VILE: Blood-sucking black fly

VILE blood-sucking flies are on the rise in Spain – and they’re on their way to the Costa del Sol. 

La Mosca Negra – or the black fly – was first detected in the country in 2006 along the banks of the river Ebro in Aragon.

Unlike other flying insects, the black fly attacks during the day, and is able to get inside long garments to reach your skin.

Only the female bites and in the most serious cases they can land you in the hospital.

When they bite, they remove a little piece of skin and inoculate an anesthetic and a little anticoagulant to be able to feed on your blood for a while without you noticing.

It is the saliva of the fly which causes the reaction, usually a huge red lump which can swell and be aggravated depending on how allergic you are to the saliva.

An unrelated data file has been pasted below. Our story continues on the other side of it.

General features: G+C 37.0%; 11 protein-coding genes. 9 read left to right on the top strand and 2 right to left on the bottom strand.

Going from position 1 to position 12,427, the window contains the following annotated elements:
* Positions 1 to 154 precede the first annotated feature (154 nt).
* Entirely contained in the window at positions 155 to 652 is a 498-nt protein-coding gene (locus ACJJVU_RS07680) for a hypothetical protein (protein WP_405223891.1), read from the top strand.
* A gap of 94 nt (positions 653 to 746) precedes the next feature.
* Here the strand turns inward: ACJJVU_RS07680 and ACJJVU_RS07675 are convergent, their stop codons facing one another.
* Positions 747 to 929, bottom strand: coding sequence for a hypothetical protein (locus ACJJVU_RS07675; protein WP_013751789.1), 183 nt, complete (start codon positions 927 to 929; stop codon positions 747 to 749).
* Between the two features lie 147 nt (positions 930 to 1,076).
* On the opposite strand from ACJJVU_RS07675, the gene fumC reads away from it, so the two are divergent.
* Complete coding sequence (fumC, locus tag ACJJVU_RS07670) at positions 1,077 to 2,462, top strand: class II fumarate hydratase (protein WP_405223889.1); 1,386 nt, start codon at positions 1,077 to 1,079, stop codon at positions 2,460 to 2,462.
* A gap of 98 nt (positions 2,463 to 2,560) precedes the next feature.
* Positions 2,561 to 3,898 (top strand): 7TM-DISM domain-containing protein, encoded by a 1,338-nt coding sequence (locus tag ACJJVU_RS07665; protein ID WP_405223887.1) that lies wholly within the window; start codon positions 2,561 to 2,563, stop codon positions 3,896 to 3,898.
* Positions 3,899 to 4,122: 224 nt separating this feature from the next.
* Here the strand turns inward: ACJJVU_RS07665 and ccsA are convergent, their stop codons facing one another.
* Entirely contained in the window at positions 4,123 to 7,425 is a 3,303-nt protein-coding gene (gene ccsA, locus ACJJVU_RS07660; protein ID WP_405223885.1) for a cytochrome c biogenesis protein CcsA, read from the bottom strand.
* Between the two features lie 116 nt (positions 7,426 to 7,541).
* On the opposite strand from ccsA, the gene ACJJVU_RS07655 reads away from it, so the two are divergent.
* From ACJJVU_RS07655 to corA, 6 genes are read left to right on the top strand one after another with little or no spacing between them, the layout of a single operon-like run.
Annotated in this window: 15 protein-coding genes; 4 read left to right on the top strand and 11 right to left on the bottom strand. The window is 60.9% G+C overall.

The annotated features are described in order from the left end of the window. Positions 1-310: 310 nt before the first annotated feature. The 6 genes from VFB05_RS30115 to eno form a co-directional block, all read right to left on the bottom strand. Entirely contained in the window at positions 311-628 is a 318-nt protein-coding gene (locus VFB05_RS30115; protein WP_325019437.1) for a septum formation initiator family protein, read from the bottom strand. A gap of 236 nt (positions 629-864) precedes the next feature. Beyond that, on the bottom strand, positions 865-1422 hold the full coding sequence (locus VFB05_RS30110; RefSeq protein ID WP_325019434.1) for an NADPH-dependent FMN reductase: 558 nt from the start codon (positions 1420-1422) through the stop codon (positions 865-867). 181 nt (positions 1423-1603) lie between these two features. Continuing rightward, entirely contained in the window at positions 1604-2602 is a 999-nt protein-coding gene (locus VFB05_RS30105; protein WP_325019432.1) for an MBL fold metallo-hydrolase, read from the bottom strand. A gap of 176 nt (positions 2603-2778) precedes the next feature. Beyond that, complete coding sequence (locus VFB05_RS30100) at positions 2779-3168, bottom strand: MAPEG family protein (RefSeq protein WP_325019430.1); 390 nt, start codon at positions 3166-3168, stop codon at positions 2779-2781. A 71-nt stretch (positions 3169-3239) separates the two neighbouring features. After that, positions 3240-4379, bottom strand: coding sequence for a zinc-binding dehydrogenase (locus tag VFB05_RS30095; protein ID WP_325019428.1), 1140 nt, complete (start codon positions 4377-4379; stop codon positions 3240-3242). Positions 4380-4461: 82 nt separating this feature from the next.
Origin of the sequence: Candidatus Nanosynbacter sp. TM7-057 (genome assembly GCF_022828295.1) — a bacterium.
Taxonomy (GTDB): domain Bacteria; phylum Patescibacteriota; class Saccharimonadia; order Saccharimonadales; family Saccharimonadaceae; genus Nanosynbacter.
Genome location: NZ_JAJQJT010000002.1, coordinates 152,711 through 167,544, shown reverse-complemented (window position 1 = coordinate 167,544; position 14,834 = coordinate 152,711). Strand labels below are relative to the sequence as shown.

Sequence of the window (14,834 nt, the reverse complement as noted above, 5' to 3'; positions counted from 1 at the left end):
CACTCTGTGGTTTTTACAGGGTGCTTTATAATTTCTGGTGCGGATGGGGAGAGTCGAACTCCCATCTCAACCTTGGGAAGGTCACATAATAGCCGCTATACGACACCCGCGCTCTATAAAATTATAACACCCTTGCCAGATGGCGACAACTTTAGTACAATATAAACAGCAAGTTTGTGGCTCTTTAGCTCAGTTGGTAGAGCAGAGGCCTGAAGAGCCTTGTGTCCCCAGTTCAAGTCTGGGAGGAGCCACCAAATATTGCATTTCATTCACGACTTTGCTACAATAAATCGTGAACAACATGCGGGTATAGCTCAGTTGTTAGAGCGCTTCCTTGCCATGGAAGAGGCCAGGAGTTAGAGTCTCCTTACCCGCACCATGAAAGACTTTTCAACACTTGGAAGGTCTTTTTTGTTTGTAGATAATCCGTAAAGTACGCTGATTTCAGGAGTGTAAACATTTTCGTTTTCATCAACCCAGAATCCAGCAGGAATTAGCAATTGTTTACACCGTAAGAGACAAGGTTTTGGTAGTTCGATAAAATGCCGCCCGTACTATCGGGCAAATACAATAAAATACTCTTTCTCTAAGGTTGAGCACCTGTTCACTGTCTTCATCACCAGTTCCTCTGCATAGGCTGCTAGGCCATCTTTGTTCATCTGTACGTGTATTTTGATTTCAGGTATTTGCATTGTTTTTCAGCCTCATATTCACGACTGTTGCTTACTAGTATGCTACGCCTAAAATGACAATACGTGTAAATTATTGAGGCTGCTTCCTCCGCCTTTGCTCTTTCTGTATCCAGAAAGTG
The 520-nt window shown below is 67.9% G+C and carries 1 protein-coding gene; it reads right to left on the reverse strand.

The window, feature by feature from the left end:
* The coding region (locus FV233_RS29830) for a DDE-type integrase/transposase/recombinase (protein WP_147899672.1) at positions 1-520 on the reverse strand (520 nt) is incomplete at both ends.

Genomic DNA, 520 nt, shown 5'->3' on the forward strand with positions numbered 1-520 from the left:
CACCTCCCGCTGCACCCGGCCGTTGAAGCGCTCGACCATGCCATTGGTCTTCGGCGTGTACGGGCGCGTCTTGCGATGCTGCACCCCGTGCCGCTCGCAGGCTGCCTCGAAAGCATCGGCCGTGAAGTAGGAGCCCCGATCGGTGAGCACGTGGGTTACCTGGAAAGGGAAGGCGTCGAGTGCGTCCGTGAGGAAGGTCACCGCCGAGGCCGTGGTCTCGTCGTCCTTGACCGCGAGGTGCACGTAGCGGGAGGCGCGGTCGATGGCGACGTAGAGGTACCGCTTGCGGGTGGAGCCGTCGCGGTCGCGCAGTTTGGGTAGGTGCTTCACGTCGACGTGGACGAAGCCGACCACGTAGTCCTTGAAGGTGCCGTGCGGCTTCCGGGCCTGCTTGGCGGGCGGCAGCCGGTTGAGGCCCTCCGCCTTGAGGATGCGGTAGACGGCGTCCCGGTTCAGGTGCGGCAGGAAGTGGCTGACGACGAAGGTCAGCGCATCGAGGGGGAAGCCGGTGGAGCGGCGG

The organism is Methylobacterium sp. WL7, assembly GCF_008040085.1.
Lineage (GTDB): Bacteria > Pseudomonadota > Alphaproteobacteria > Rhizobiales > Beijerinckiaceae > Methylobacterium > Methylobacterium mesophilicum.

NASTY: Bite from a black fly

Their bites are capable of killing mice and birds.

When they first appeared in Aragon in 2006, some 2,000 people had to be treated for bites.

Last year the region saw a whopping 28,500 medical consultations and, according to El Confidencial, now the residents of Butarque, in Madrid, are suffering the consequences of a new black fly plague.

Experts say they have colonised on the nearby Manzanares River, which will most likely help them expand to other areas.

The black fly has already reproduced massively in Catalunya and Valencia and lastly in Murcia.

Experts already fear that in the coming summers their virulent bites will also be noticed in areas of Andalucia and Extremadura.

“They are here to stay, and they are going to go further… In the last ten years we have seen how specific plagues in Monegros or the upper Ebro area have already multiplied to Logroño,” animal expert Javier Lucientes told El Confidencial.

“And climate change has a lot to do with it, thanks to more mild winters which the fly takes advantage of it.”

 

 

Laurence Dollimore (News Editor)

About Laurence Dollimore (News Editor)

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